I wrote a post a couple of days ago about an alternative to CAPTCHA called Keypic that looked promising. Then, the day after my piece was posted I got a tweet from long time reader, Scott C. Lemon (@humancell), pointing out something I hadn't noticed: The count of sites using Keypic displayed on their home page got reset to 5,845 every time the page was reloaded.
I raised this with Keypic's PR firm and they were horrified. They tracked down the company representatives and scheduled a telephone call so late on Thursday afternoon I spoke to Julia Fominova, Keypic's co-founder & CEO, and the company's CTO, Emanuele Rogledi.
I'd spoken to Fominova and Rogledi when I'd written the original post and we had explored, as far as possible, the technical details of how Keypic works. I write "as far as possible" because Rogledi is, as you might guess, Italian and he has very poor English and I have zero knowledge of Italian.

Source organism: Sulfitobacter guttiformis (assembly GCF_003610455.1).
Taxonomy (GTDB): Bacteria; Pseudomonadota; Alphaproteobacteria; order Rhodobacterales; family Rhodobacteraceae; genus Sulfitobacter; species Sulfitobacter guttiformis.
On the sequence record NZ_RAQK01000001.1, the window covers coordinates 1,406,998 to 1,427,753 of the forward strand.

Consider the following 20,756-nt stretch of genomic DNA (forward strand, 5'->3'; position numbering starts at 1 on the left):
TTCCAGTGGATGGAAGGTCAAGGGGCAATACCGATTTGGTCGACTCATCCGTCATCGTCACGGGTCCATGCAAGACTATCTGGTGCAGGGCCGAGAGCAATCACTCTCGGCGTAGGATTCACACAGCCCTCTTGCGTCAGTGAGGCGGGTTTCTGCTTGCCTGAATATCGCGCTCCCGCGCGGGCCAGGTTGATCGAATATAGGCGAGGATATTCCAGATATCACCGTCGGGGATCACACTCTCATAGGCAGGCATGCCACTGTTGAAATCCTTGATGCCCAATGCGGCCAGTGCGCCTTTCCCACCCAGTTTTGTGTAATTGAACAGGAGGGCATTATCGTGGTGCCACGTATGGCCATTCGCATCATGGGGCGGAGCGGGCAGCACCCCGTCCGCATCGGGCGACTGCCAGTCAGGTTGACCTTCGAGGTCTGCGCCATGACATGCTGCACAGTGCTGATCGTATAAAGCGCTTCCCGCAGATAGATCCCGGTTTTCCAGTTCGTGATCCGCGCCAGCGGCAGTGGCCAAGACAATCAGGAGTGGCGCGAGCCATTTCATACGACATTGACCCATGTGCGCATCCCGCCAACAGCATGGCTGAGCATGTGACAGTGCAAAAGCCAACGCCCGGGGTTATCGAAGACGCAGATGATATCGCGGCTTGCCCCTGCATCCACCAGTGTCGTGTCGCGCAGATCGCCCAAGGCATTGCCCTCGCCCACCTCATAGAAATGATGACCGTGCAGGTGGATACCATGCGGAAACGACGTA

I'm also suspicious of Keypic's "testimonials" as there are only two of them of which one is essentially anonymous ("Nikos S. , Real estate agency") while the other is from the Web site "Fishing Tails" which, if it did use Keypic now no longer uses it.
Some of you may be wondering why these deceptions matter; they might seem to be trivial to you. The answer is that deception, no matter how minor, doesn't foster confidence any more than Keypic's sloppy site with bad grammar, misspellings, and links that 404 does.
It's all about brand integrity. If someone is willing to make trivial shortcuts to present an argument for their technology or product what bigger, better hidden, and dangerous shortcuts might be also used? When you're pitting your solution as better than CAPTCHA, a de facto market standard which is supported by industry giants, you've got to have not only a good technical story but a sound and believable brand story as well if you want to be taken seriously.